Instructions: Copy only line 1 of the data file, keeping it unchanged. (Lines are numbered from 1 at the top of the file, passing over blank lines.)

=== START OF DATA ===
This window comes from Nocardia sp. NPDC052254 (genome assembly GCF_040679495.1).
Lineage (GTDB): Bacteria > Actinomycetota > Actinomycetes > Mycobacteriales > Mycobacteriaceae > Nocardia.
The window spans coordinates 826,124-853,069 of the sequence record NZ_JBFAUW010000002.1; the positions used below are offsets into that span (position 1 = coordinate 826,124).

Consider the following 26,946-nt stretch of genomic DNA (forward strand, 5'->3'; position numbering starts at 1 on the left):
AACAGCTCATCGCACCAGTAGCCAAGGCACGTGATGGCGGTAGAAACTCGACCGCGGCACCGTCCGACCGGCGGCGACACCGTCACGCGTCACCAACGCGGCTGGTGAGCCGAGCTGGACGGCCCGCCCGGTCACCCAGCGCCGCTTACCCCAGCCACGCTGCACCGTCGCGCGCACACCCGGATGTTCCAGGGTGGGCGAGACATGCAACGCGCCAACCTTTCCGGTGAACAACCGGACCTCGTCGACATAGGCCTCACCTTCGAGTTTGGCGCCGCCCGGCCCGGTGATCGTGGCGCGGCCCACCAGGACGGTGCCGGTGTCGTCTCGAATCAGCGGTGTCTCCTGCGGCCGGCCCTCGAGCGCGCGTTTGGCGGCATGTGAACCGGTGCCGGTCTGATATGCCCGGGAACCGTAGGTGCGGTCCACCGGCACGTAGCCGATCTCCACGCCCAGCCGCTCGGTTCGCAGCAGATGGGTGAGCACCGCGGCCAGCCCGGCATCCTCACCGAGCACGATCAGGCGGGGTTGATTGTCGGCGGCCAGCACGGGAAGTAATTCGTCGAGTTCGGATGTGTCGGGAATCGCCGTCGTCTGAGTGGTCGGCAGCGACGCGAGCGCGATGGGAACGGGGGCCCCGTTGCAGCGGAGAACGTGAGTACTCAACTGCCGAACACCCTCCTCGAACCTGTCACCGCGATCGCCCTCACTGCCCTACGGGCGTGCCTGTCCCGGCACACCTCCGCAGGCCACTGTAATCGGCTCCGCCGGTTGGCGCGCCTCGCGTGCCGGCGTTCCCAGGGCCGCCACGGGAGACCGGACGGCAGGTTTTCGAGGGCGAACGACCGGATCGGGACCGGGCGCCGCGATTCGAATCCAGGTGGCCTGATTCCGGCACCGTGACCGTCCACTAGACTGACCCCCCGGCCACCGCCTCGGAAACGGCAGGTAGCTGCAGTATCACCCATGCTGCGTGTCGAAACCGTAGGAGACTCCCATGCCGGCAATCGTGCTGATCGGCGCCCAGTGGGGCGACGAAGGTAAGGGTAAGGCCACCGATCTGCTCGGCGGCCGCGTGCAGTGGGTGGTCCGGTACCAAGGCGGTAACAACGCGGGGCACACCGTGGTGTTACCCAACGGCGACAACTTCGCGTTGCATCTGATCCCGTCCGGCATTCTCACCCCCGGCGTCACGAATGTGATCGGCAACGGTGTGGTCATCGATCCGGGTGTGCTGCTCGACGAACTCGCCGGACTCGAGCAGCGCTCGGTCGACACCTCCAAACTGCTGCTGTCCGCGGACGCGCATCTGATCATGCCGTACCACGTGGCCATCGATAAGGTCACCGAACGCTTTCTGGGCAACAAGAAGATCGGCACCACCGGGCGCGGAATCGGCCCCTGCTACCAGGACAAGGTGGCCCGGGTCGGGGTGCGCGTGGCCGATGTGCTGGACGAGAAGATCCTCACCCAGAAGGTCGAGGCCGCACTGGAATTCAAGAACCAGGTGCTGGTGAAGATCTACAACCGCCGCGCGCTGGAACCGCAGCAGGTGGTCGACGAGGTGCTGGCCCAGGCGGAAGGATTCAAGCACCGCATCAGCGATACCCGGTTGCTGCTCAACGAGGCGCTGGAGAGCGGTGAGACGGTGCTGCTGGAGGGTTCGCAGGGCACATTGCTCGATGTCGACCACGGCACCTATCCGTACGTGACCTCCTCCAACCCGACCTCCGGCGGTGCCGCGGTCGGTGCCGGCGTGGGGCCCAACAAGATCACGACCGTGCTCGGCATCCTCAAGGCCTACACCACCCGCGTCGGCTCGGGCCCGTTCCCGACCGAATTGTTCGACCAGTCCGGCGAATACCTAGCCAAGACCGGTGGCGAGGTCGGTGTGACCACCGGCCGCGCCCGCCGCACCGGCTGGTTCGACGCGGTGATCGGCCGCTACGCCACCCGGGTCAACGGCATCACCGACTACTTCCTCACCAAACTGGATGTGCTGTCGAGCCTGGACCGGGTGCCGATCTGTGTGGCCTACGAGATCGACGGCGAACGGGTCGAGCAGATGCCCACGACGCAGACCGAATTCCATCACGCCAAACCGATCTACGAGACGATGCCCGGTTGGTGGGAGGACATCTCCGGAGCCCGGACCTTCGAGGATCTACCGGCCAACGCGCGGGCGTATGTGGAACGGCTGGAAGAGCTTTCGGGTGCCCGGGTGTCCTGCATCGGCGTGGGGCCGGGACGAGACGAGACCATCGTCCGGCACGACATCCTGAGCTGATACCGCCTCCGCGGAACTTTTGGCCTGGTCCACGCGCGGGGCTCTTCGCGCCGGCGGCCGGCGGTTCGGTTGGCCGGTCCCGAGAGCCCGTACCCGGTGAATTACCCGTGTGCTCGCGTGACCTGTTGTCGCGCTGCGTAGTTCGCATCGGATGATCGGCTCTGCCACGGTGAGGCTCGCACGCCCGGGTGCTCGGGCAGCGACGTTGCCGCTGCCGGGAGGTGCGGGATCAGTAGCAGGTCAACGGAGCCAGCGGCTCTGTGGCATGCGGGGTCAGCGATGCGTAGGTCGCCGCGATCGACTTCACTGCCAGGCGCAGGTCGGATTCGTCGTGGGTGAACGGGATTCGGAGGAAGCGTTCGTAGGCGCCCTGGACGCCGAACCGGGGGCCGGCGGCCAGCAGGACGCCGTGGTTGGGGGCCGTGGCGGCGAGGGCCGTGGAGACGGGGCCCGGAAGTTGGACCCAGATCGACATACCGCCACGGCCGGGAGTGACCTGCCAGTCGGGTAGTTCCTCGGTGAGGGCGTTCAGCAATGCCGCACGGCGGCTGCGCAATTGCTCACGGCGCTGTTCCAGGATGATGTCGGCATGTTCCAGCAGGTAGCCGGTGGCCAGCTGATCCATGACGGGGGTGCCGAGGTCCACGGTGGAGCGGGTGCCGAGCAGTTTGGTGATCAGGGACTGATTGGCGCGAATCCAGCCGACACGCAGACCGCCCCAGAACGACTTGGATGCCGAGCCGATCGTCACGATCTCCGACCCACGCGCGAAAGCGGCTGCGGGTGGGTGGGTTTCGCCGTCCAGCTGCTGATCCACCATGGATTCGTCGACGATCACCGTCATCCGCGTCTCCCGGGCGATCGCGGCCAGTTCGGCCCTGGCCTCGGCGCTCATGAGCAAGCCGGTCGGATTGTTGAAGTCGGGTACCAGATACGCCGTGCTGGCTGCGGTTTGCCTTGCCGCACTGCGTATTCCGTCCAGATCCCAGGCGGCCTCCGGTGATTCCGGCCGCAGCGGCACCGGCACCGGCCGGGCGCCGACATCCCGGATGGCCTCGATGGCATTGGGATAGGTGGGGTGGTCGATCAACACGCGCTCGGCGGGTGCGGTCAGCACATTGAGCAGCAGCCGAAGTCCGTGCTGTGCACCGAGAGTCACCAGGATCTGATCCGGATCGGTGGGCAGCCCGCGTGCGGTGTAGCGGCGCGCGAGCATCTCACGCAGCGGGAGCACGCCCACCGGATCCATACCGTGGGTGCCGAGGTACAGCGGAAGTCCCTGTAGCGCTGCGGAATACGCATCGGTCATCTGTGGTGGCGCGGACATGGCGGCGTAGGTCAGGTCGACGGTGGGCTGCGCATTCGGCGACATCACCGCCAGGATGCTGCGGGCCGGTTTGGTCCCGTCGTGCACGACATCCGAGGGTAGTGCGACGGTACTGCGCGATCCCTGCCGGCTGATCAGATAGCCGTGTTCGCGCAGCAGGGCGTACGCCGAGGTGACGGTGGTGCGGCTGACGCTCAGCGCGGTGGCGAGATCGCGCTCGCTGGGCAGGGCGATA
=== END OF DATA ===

This window comes from Nocardia sp. NPDC052254 (genome assembly GCF_040679495.1).